stareee (星星), 信区: MedicalCareer
标 题: My experience and lessons from match (1)
发信站: BBS 未名空间站 (Tue Mar 20 00:26:31 2007)
I have been on this forum for more than 2 years, got a lot of good
information from other peoples’ posts. I am very happy that I matched to my
first choice program, and would like to share my experience and thoughts on
interviews. I hope that my experience help you to avoid the mistakes that I
made and get matched to your dreamed program.
My steps scores are OK ( really admire those 99/99 genius), I got a Ph.D.
degree from a very decent university with 8 publications, 3 strong US LORs .
Though I did not have any USCE, my advisor is a MD/PhD, and the other two
recommenders are MD, and MD/Ph.D.
One mistake that I made while preparing for the exams is that I took CS
before CK, because I knew that it will take longer to get CS result. However
, I did not know that CK is more important for getting interview. I took CK
in late September, and had to wait till late October to apply. Most people
agree that it is harder to get ivs this year, and I missed a lot of chance.
I applied mainly to IM, and applied to pathology later as a backup because
of my research background. I got 5 IM ivs, and 2 pathology ivs. I went to
IM interviews first, since my path ivs came late. My feeling of interviews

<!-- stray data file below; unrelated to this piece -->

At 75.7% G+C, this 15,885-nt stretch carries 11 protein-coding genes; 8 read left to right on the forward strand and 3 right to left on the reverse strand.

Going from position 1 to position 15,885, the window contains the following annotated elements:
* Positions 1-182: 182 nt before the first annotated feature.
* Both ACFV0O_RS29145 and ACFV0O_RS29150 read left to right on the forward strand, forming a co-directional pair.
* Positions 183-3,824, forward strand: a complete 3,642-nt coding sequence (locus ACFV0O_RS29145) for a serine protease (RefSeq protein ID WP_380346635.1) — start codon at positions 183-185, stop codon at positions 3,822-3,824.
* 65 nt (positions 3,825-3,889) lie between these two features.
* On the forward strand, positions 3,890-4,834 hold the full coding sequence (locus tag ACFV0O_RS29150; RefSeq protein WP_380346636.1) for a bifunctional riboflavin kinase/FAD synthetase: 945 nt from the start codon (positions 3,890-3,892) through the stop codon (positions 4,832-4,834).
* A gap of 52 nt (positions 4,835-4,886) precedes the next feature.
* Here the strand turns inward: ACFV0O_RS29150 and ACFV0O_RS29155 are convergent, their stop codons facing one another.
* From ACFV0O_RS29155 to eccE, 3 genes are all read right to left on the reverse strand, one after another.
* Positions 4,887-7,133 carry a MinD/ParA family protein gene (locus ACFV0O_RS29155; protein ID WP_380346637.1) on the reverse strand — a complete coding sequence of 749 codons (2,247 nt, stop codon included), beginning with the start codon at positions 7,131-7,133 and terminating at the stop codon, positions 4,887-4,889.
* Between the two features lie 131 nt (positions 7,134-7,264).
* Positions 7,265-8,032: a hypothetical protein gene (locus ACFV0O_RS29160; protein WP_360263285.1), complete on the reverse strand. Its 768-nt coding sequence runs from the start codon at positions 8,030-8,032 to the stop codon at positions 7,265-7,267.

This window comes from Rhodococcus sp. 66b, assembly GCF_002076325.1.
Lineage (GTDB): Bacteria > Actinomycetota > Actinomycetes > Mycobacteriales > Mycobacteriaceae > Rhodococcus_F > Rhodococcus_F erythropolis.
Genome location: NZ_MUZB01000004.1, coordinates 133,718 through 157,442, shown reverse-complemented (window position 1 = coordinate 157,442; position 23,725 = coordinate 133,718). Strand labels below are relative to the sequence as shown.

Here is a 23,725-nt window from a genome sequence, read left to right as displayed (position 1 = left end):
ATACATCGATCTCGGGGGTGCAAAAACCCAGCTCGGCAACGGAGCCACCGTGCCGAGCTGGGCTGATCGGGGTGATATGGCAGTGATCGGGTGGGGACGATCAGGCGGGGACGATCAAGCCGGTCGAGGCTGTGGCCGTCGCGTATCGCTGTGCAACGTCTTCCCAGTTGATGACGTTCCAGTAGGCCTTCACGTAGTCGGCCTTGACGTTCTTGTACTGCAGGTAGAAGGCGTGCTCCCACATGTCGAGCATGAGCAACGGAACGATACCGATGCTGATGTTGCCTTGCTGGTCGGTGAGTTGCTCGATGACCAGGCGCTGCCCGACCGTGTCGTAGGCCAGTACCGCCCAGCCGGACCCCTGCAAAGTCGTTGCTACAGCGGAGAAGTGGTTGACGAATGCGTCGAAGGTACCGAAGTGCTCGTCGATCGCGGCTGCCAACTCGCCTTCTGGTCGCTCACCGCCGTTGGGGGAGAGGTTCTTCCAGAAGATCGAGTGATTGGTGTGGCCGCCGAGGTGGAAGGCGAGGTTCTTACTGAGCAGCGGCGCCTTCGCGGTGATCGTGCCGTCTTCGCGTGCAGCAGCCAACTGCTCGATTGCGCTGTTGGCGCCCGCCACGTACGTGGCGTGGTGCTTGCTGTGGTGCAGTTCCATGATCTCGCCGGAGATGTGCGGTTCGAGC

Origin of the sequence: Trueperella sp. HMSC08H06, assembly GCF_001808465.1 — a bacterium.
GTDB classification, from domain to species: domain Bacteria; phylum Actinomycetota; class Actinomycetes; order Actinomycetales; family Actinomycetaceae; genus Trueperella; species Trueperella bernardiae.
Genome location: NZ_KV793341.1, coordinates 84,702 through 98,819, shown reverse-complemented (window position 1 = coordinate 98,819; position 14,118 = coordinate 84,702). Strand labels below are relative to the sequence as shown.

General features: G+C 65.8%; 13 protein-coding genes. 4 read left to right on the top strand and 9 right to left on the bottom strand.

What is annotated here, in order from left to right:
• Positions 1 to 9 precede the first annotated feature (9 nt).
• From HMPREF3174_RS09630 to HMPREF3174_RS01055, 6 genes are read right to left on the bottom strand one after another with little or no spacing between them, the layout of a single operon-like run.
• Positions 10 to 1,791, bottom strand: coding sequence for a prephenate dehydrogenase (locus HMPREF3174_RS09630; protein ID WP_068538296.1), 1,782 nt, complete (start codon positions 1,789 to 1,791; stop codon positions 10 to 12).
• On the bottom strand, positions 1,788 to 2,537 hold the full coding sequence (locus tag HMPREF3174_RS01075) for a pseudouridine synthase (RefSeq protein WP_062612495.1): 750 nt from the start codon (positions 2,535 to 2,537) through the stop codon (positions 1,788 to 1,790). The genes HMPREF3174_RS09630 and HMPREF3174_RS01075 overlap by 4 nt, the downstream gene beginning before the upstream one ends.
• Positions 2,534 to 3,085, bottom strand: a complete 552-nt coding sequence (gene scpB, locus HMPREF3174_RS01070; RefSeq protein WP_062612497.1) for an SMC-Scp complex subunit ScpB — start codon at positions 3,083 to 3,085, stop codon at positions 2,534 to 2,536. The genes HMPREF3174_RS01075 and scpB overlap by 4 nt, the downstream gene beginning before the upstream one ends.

for these two programs are different. Overall, I felt more ease and
confident on pathology interviews. One reason is I got lessons from earlier
interviews, and the other reason is that I am more confident because path
faculty like research, and my background impressed them.
Here are my thoughts on IM and path interviews.
1. Prepare well before interviews. Make a list of usual questions, get your
own answers, and then practice.
2. Try to get a chance to sell yourself and hide bad information for the
program that you are interviewing. Here are some lessons that I got from my
first interview to support that. My first interview was from a so-so
program. Most of the time, the PD and the faculty were selling their program
to me, I felt very good and even did not think about selling myself. The is
the lesson No. 1.. Always sell yourself even you don’t have the chance. I
also made a mistake. The PD asked if I had an iv from the hospital in the
city that I live, which is much better than their program. I honestly told
him yes. The PD then told me to contact them after all my interviews. In my
opinion, they won’t match someone who has no chance to rank them. If I had
not told him about this, probably they would rank me high. That is lesson No
.2. Try to hide some information from them. Because match is an
unpredictable process, you do not want to miss any chance. It is better to
treat every interview seriously. The other point that I want to mention is
that nice faculty does not mean he or she likes you. Most Americans are nice
, but the NICE is shallow, they just want to be polite. I met a lot of nice
faculty during interviews. They did not ask me a lot of questions, they just
wanted to finish the interview as soon as possible. At first, I did not
know how to deal with them. My LD pointed out that I had to find any chance
to express myself to them. Talk about my past achievements, give examples to
make them believe I am the perfect candidate to fit their programs. That is
lesson No. 3… Nice means nothing. Only he shows interest in you, it
counts. (to be continued…)
※ 来源:·BBS 未名空间站 http://mitbbs.com·[FROM: 209.30.]